The flamboyant former NBA star Dennis Rodman arrived in North Korea to film a television documentary on Tuesday with representatives of the Harlem Globetrotters celebrity team, North Korean state television reported.
It’s the second high-profile US visit this year to North Korea, a country with which it technically remains at war following the Korean war.
The visit comes two weeks after North Korea conducted an underground nuclear test in defiance of UN bans against atomic and missile activity.
Rodman, now 51 years old, won five NBA championships in his prime, achieving a mix of fame and notoriety for his on- and off-court antics.
Rodman played in 911 NBA games (573 started), averaging 7.3 points and 13.1 rebounds per game.
Rodman was a two-time All-Star, and won the “Defensive Player of the Year” award twice, in 89-90 and 90-91. He led the NBA in rebounds per game 7 times.
Rodman, who sports trademark tattoos and piercings, had his trip to Pyongyang organized by a New York-based television production company, VICE.
“I think most of guys are first time here so hopefully everything is OK and hopefully kids have a good time for the game,” Rodman, sporting a baseball cap and sunglasses, told North Korea’s KCNA.
VICE, which has previously worked in North Korea, said the week-long trip would include running a basketball camp for North Korean children and engaging in community-based games.
Rodman, three members of the Harlem Globetrotters basketball team, and a film crew from the Vice media company are visiting the communist country to shoot footage for a TV show set to air on HBO in early April, Vice told the Associated Press before the group’s departure from Beijing.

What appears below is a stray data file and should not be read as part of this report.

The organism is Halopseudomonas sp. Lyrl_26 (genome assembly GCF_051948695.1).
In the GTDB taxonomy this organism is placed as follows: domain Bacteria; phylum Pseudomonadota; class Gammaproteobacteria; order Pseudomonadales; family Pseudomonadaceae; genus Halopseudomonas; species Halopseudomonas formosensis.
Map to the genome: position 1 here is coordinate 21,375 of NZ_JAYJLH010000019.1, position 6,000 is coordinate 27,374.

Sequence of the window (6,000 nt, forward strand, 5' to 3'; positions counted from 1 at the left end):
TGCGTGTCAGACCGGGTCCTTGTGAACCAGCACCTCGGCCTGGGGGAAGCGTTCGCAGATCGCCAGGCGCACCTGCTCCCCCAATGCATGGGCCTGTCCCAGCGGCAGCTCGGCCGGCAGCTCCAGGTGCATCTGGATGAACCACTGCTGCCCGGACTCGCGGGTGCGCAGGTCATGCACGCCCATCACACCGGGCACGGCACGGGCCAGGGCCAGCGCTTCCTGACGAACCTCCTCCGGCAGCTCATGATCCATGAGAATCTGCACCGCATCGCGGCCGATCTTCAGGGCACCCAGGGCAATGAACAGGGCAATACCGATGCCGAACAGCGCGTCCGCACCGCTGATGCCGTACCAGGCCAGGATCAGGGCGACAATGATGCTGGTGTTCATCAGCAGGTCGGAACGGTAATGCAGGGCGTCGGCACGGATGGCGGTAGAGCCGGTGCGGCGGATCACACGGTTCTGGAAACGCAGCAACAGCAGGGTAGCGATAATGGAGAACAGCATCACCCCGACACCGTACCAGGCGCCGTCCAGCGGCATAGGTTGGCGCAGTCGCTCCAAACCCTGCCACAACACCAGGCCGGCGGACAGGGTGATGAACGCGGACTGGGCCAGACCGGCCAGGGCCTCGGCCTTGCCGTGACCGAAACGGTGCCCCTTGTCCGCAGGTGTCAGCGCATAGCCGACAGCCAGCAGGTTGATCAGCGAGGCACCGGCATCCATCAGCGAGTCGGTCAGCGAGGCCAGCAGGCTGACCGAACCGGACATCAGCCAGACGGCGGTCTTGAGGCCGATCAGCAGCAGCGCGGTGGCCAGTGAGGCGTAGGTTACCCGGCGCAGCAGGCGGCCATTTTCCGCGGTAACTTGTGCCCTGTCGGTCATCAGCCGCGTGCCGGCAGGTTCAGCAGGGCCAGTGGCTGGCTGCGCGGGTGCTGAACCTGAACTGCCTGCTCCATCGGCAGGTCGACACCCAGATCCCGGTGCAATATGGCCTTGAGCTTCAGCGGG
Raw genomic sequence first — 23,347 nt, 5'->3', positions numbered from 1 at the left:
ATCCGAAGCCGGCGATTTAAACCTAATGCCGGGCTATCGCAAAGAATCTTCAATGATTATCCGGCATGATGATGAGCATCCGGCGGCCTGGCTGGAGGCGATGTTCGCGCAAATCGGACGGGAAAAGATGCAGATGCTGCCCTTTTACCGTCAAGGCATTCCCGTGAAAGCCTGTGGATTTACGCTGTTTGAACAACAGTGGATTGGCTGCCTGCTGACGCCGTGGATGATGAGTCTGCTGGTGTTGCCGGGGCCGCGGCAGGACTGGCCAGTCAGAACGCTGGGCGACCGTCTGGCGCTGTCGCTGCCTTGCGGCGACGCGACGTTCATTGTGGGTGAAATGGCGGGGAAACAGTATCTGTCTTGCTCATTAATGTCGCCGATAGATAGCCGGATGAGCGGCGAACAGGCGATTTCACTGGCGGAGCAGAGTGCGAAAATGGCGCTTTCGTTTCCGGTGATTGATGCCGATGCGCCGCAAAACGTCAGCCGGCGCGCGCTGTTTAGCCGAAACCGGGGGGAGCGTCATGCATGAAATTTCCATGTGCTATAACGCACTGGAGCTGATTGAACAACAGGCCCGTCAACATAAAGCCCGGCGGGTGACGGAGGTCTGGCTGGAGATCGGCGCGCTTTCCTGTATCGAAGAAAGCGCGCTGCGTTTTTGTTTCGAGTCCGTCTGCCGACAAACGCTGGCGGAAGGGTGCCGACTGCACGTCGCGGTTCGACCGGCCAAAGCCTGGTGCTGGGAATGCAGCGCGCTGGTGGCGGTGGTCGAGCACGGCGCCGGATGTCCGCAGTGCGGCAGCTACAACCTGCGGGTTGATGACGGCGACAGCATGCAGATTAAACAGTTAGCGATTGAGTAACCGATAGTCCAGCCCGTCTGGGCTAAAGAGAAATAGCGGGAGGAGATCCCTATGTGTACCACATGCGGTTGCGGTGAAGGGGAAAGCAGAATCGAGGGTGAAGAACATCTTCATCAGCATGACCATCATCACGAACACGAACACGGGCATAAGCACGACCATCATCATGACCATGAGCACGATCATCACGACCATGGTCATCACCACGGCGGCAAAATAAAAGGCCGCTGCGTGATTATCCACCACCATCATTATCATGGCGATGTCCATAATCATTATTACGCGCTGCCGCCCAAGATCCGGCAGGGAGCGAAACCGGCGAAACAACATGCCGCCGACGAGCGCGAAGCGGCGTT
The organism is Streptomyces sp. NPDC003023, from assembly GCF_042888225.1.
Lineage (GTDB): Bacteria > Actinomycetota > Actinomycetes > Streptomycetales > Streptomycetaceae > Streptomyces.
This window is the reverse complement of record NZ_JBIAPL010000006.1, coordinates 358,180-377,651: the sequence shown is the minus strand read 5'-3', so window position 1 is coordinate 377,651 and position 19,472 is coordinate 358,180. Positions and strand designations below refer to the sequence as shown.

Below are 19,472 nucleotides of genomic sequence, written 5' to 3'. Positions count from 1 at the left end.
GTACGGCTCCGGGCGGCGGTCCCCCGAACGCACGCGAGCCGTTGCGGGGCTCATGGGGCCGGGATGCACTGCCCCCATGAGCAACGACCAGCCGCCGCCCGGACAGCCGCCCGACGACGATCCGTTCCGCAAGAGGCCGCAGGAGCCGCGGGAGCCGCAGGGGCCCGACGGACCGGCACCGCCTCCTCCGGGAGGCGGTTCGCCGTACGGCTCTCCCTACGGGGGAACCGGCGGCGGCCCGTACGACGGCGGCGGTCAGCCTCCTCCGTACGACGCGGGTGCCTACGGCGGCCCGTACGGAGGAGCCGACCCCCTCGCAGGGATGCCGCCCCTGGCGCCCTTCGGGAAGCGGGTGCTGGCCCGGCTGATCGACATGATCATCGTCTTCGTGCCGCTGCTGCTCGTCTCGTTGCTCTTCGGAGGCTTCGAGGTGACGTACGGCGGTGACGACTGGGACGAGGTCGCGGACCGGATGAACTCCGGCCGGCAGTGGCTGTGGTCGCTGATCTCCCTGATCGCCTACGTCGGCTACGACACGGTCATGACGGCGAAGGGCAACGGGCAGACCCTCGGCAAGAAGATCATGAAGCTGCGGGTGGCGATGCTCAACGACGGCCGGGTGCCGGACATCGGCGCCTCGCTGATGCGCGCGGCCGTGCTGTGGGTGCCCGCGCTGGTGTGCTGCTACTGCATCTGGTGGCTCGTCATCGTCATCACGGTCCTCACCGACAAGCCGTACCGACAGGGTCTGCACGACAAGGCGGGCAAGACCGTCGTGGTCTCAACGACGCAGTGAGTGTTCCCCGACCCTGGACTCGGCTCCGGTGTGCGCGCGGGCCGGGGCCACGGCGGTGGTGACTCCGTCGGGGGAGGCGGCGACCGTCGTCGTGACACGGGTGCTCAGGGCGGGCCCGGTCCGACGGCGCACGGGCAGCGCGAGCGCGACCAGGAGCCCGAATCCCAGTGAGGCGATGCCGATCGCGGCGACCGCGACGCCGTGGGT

Vice said the Americans hoped to engage in a little “basketball diplomacy” in North Korea by running a sports camp for children and playing games with local people – and by competing alongside North Korea’s top athletes in an exhibition match they hope will be attended by the leader, Kim Jong-un.
“At a time when tensions between the two countries are running high, it’s important to keep lines of cultural communication open, no matter how non-traditional those channels may be,” said Shane Smith, the Vice founder who is hosting the TV series.
“It’s important to show North Koreans that America is not their enemy, and playing a game we both love is a step in the right direction.”
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